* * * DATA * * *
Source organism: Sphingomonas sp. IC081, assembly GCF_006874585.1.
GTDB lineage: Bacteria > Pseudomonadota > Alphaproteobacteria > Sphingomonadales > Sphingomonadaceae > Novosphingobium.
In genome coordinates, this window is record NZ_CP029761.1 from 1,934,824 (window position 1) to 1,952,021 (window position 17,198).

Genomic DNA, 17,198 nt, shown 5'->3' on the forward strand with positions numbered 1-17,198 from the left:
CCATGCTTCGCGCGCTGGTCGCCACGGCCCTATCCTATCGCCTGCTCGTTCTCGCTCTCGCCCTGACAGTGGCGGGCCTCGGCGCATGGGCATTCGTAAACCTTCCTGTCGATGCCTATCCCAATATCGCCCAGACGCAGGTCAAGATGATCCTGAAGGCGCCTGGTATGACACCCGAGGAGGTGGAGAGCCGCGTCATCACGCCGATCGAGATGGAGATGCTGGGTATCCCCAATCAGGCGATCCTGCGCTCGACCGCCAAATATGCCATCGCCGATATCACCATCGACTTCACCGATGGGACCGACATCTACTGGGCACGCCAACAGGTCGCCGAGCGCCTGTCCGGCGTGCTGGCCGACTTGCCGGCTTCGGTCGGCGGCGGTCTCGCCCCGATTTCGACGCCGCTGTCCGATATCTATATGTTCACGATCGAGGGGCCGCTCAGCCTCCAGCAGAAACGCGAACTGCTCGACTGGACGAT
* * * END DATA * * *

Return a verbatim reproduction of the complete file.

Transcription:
Source organism: Sphingomonas sp. IC081, assembly GCF_006874585.1.
GTDB lineage: Bacteria > Pseudomonadota > Alphaproteobacteria > Sphingomonadales > Sphingomonadaceae > Novosphingobium.
In genome coordinates, this window is record NZ_CP029761.1 from 1,934,824 (window position 1) to 1,952,021 (window position 17,198).

Genomic DNA, 17,198 nt, shown 5'->3' on the forward strand with positions numbered 1-17,198 from the left:
CCATGCTTCGCGCGCTGGTCGCCACGGCCCTATCCTATCGCCTGCTCGTTCTCGCTCTCGCCCTGACAGTGGCGGGCCTCGGCGCATGGGCATTCGTAAACCTTCCTGTCGATGCCTATCCCAATATCGCCCAGACGCAGGTCAAGATGATCCTGAAGGCGCCTGGTATGACACCCGAGGAGGTGGAGAGCCGCGTCATCACGCCGATCGAGATGGAGATGCTGGGTATCCCCAATCAGGCGATCCTGCGCTCGACCGCCAAATATGCCATCGCCGATATCACCATCGACTTCACCGATGGGACCGACATCTACTGGGCACGCCAACAGGTCGCCGAGCGCCTGTCCGGCGTGCTGGCCGACTTGCCGGCTTCGGTCGGCGGCGGTCTCGCCCCGATTTCGACGCCGCTGTCCGATATCTATATGTTCACGATCGAGGGGCCGCTCAGCCTCCAGCAGAAACGCGAACTGCTCGACTGGACGAT